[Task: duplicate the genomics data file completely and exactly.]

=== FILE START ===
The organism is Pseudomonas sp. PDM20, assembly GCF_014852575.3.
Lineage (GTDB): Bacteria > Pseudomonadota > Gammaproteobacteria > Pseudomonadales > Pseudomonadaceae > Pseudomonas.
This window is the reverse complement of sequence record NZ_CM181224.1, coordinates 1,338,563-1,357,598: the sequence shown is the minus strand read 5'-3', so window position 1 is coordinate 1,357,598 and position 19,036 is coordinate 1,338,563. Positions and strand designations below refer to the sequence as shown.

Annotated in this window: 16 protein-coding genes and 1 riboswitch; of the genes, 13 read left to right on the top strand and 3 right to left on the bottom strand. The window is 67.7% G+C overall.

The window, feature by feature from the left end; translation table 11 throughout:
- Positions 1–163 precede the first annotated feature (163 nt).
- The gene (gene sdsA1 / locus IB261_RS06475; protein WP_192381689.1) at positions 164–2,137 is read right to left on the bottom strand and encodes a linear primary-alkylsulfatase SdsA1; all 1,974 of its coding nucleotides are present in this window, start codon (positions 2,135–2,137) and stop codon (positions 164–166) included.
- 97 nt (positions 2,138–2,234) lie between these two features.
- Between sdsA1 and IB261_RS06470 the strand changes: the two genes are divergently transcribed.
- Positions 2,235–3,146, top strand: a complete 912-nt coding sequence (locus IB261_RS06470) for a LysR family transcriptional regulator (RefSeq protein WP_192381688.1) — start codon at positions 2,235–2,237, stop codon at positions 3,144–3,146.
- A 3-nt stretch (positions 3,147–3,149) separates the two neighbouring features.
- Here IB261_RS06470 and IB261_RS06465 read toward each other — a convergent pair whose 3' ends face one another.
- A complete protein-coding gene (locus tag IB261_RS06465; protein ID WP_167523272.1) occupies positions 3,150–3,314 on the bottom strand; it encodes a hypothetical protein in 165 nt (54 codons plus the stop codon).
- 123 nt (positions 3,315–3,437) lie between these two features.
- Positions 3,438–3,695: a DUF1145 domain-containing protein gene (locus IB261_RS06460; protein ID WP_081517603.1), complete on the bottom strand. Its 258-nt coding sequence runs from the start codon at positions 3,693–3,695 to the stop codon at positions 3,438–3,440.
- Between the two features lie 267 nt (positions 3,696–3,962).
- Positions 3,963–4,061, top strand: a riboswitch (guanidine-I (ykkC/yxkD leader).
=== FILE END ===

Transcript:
The organism is Pseudomonas sp. PDM20, assembly GCF_014852575.3.
Lineage (GTDB): Bacteria > Pseudomonadota > Gammaproteobacteria > Pseudomonadales > Pseudomonadaceae > Pseudomonas.
This window is the reverse complement of sequence record NZ_CM181224.1, coordinates 1,338,563-1,357,598: the sequence shown is the minus strand read 5'-3', so window position 1 is coordinate 1,357,598 and position 19,036 is coordinate 1,338,563. Positions and strand designations below refer to the sequence as shown.

Annotated in this window: 16 protein-coding genes and 1 riboswitch; of the genes, 13 read left to right on the top strand and 3 right to left on the bottom strand. The window is 67.7% G+C overall.

The window, feature by feature from the left end; translation table 11 throughout:
- Positions 1–163 precede the first annotated feature (163 nt).
- The gene (gene sdsA1 / locus IB261_RS06475; protein WP_192381689.1) at positions 164–2,137 is read right to left on the bottom strand and encodes a linear primary-alkylsulfatase SdsA1; all 1,974 of its coding nucleotides are present in this window, start codon (positions 2,135–2,137) and stop codon (positions 164–166) included.
- 97 nt (positions 2,138–2,234) lie between these two features.
- Between sdsA1 and IB261_RS06470 the strand changes: the two genes are divergently transcribed.
- Positions 2,235–3,146, top strand: a complete 912-nt coding sequence (locus IB261_RS06470) for a LysR family transcriptional regulator (RefSeq protein WP_192381688.1) — start codon at positions 2,235–2,237, stop codon at positions 3,144–3,146.
- A 3-nt stretch (positions 3,147–3,149) separates the two neighbouring features.
- Here IB261_RS06470 and IB261_RS06465 read toward each other — a convergent pair whose 3' ends face one another.
- A complete protein-coding gene (locus tag IB261_RS06465; protein ID WP_167523272.1) occupies positions 3,150–3,314 on the bottom strand; it encodes a hypothetical protein in 165 nt (54 codons plus the stop codon).
- 123 nt (positions 3,315–3,437) lie between these two features.
- Positions 3,438–3,695: a DUF1145 domain-containing protein gene (locus IB261_RS06460; protein ID WP_081517603.1), complete on the bottom strand. Its 258-nt coding sequence runs from the start codon at positions 3,693–3,695 to the stop codon at positions 3,438–3,440.
- Between the two features lie 267 nt (positions 3,696–3,962).
- Positions 3,963–4,061, top strand: a riboswitch (guanidine-I (ykkC/yxkD leader).